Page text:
Wednesday, November 13, 2013

A Quick Look at the Book of Job

Job lived in Uz which is a word play since Uz means “take counsel” and if you’re already familiar with the story of Job you know that he takes counsel from his friends after suffering family tragedy, financial losses and health problems. The description of Job depicts a righteous man. He was blameless and upright, feared God and shunned evil. The word shunned here is the translation of the Hebrew word “suwr” and is a verb that means to turn away, to go away, to desert, to quit, to keep far from, to stop, to take away, to remove. Job shows us how to be righteous: just shun evil.

Job was wealthy, pious, and devout. He was vigilant at keeping his family right with the Lord. He made the appropriate sacrifices for his children, just in case.
Satan thought that Job was God-fearing because things were good, but he would certainly reject God if things went bad. He probably believed that because it seems so true even today. People are happy with God if things are good, but how many people do you know who get mad at God and quit going to church when they suffer a loss like the death of a child?
In verses 12 – 19 Job got the worst possible news. Notice how quickly the tragedies followed one another: some of his children were attacked, then carried off or killed, fire fell from the sky and burned up the sheep, Chaldeans raided and took the camels and killed the servants, and finally another houseful of his offspring had the house collapse on them. He must have been absolutely devastated. What did he do?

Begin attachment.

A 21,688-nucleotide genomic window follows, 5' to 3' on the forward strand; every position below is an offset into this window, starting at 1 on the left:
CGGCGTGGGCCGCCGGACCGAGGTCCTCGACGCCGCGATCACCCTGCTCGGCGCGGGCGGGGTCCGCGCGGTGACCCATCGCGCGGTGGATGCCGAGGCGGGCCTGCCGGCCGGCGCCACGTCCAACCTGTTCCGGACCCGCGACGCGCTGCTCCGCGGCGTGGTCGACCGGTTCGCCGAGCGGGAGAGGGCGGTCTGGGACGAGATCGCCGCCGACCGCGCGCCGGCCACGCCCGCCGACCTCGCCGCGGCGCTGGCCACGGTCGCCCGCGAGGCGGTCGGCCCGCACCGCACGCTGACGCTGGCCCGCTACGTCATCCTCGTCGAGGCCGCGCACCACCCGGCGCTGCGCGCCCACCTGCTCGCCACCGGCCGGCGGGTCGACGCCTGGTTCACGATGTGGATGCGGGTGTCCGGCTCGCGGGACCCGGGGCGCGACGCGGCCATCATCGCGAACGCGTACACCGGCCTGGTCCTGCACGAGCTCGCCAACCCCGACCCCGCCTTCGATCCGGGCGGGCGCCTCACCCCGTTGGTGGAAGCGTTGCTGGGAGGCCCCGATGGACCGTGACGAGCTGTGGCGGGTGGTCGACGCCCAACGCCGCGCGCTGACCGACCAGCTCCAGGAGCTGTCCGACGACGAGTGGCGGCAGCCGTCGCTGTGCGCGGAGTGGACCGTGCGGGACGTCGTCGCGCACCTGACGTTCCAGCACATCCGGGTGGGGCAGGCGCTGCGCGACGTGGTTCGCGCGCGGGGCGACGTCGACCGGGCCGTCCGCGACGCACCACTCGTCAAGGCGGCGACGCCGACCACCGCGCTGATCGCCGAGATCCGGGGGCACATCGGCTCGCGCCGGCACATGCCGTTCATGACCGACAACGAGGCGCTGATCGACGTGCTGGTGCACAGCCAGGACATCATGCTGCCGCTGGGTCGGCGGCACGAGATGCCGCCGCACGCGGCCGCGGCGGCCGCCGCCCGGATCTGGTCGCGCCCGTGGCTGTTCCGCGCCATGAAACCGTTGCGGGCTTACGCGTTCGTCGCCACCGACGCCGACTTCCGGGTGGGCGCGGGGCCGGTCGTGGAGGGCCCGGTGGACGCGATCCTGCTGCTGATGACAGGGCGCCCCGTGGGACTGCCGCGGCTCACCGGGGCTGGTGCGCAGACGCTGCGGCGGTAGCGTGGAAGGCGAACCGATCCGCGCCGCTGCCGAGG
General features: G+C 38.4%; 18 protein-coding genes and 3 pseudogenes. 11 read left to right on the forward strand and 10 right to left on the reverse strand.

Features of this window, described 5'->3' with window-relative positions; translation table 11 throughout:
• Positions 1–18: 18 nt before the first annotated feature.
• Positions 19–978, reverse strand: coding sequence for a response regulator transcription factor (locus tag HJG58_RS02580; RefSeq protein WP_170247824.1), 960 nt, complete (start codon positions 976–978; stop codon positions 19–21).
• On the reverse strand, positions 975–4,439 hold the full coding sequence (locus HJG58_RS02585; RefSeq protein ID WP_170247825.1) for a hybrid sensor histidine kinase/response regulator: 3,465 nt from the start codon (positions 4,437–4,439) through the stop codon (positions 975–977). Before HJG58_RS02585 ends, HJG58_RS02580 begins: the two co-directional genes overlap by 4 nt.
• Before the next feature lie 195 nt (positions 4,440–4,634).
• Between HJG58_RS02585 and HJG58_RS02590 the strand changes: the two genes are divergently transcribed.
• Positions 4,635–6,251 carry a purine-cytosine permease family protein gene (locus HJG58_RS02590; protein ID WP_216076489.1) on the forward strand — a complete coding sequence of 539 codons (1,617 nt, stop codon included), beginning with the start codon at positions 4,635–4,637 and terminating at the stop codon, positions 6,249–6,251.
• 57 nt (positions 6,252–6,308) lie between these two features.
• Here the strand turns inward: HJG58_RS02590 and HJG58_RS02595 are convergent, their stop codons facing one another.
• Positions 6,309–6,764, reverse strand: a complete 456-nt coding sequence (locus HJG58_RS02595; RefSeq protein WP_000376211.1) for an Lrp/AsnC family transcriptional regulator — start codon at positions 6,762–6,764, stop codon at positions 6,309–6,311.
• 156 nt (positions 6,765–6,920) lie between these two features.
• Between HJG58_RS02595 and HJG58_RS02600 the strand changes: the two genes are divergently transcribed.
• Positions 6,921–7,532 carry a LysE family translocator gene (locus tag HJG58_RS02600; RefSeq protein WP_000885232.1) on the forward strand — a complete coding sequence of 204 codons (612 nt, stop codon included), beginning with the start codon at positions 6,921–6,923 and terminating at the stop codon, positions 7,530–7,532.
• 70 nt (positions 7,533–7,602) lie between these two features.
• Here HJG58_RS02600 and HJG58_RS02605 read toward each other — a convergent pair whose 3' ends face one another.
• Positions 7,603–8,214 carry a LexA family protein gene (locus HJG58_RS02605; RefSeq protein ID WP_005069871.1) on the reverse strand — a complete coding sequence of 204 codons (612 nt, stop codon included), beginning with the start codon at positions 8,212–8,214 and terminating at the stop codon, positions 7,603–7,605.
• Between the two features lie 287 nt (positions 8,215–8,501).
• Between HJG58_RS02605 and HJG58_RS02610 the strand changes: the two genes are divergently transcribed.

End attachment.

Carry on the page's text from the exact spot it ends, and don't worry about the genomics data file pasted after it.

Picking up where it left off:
Read verses 20-22:
20 At this, Job got up and tore his robe and shaved his head. Then he fell to the ground in worship 21 and said:
   “Naked I came from my mother’s womb,
   and naked I will depart.
The LORD gave and the LORD has taken away;
   may the name of the LORD be praised.”
 22 In all this, Job did not sin by charging God with wrongdoing.

Wow! Learn from this. He praised God! He did not blame God! There’s a lot to be learned from this Old Testament book, but if we stop right here we've had the biggest lesson.
(Parts taken from Crossing the Scriptures)